Aluvihare Rock Temple: The abode of Buddhist monks | Sunday Observer

Aluvihare Rock Temple: The abode of Buddhist monks

I still remember the first trip we made to Matale Aluvihare when we were students. That was a long time ago, but recently, I had the opportunity of visiting this famous rock temple again. Indeed, it was a trip down memory lane. The Aluvihare Rock Temple, also known as ‘Aluvihare’ is one of the hallowed Buddhist temples located in Aluvihare in the Matale district of the Central Province. The rock temple, surrounded by hills, covered in lush green vegetation is located a few kilometres from the Matale town on the Dambulla – Matale road.

According to legend, this historical place was originally known as ‘Alu Lena’ or ‘Aloka Lena’ (luminous cave), which later became ‘Aluvihare’ as the Pali term ‘Aloka’ was referred to as ‘Alu’ (light) in the old Sinhala language. Since the place was an abode of Buddhist monks, it was called ‘Viharaya’, and it is the combination of these two words that made up the term ‘Aluvihare’, which has now become a tourist attraction in the country.

The rock temple has a long history dating back to 3rd century BC to the reign of King Devanampiyathissa during whose time Buddhism was introduced to the country. It is believed, the King built the dagoba, planted the Bo sapling and founded this temple complex during his reign. Aluvihare is of great historic significance as it is here that the ‘thripitaka’ (Pali canon or the Buddhist doctrine) was first documented on ola leaves, or ‘Puskola poth’. There was a specific reason for the transcription of the canon in this manner.

During the reign of King Walagamba in 1st century BC, the country underwent a terrible famine for almost 12 years, while there was also a South Indian invasion at the same time.

The Buddhist monks of that era thought these conditions would have a pernicious effect on the existence of the Buddhist order in the country. Memorizing and repeating of the doctrine was a difficult task under these circumstances – so, they believed documentation would be the best option.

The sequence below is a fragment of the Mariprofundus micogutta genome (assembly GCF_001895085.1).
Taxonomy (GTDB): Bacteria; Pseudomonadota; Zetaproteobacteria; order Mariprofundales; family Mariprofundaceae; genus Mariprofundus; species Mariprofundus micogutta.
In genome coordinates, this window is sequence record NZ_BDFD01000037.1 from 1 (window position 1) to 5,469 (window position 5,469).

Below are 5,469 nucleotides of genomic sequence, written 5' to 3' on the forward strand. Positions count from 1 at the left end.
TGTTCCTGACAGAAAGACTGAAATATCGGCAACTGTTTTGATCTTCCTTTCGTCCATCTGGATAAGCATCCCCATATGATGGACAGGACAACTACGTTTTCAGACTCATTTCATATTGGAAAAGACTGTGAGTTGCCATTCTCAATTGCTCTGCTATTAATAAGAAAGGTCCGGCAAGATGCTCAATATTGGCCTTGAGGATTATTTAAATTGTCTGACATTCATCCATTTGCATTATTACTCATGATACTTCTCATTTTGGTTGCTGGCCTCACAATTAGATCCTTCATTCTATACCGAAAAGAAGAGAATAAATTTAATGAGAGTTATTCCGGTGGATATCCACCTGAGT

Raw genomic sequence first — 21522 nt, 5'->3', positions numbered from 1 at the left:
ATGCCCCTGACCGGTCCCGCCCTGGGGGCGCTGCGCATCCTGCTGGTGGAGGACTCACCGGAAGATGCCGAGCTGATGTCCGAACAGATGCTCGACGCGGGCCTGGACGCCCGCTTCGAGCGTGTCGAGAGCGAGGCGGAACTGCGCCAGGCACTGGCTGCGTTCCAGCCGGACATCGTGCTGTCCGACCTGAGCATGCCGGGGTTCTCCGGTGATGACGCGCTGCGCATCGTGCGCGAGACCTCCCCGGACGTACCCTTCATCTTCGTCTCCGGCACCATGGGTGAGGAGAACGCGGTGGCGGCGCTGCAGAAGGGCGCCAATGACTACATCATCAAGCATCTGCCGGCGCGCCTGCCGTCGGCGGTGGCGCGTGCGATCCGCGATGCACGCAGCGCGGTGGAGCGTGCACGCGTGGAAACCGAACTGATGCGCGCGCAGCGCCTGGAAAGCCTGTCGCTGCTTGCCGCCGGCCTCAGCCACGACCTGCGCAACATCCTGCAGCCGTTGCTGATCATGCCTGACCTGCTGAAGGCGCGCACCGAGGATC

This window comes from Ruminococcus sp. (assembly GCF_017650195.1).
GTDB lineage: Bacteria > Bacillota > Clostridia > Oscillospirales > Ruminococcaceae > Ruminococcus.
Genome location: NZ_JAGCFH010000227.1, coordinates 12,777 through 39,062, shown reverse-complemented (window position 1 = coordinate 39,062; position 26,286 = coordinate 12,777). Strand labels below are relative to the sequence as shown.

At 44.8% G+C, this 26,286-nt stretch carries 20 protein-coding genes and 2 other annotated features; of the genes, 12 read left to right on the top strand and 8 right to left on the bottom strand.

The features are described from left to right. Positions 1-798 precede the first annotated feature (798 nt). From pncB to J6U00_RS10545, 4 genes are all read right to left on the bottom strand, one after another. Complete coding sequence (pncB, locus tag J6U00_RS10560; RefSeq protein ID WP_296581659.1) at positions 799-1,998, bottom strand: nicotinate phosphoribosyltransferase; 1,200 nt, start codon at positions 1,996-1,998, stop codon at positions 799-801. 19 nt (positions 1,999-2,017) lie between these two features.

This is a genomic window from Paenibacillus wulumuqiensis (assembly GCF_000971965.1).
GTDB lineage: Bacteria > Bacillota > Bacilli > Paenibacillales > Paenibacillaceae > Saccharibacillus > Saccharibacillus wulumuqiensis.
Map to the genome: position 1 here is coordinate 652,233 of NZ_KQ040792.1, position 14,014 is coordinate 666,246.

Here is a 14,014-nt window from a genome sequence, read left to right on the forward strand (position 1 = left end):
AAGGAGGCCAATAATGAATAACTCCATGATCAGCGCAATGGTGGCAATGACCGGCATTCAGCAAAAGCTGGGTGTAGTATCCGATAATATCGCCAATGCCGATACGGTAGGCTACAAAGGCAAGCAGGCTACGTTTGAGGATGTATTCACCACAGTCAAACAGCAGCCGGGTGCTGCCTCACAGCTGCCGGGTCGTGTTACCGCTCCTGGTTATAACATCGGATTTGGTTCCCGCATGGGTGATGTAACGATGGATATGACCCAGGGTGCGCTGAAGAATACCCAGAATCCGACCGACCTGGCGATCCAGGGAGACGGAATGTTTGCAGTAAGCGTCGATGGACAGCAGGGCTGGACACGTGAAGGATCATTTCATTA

The famine forced the monks to leave to Malaya Rata, said to be the hilly area of the country, since they did not receive alms due to the famine. They had to take up abode on the banks of the Mahaweli River under harsh conditions, living off the land for their survival until the famine came to an end. Meanwhile, King Walagamba who was overthrown during the South Indian invasion was able to ascend the throne again by defeating the South Indian invaders.

With the end of this difficult period, the monks who left for India and the hilly areas returned to Anuradhapura and decided to transcribe the Thripitaka (canon), the philosophical doctrines of Buddhism for preservation and the use of future generations. This significant event took place at the Aluvihara rock temple premises as it was the most suitable and secure place. The transcription was thus carried out for fear that the doctrine would be lost during the period of upheaval caused by repeated South Indian invasions. Around 500 scholarly monks are said to have congregated at the temple to perform the difficult task.

The doctrines or the Buddhist scriptures – Vinaya Pitaka, Abhidhamma Pitaka and Sutra Pitaka were all written on ola (palm) leaves in the Pali language with the use of a stylus as there were no books, pens or printing equipment available those days.

Unfortunately, many of the Buddhist writings at Aluvihare were destroyed by foreign invaders such as the Dutch. When the British army invaded the area in 1848, much damage was caused to the temple and a large number of manuscripts burnt down. However, later the British government took action to restore the temple during their colonial rule. At present, the remaining manuscripts could be seen in the temple museum, which also consists of some archaeological findings.

It is said, Kings Nissanka Malla and Sri Wijaya Rajasinghe had given top priority to preserve and renovate this temple. King Walagamba ordered all Viharayas in the island to organize a ‘Pahan Puja’ (lighting of oil lamps) to mark the event of the documentation of the canon, which took more than three years to complete.

This event later became an annual event where a procession started. However, in the course of time, this custom ceased, but in 1973 the ‘Sangayana procession’ recommenced. Since then, the procession is conducted annually on the Full Moon Poya day of June at Aluvihare.

It is recorded that a scholar monk called Buddhagosha from India visited Aluvihare in the 5th century AC. He is said to have resided at this temple and written the doctrine of the Buddha in Pali with much dedication. However, not much is known about this priest. There is a separate cave by the name of this monk in the temple premises.

At present, some modern structures have been built enhancing the beauty of this historical place. At the entrance, a Makara Thorana with figures of Doratupala (gatekeeper), paintings of lions and flags with the sun and the moon and an Athpawura (wall with elephants) have been constructed. Almost daily, visitors throng this place.

A special event that took place at Aluvihara temple some time back under the patronage of Sri Lankan President Maithripala Sirisena, was the declaration of the Tripitaka as a National Heritage.

Comments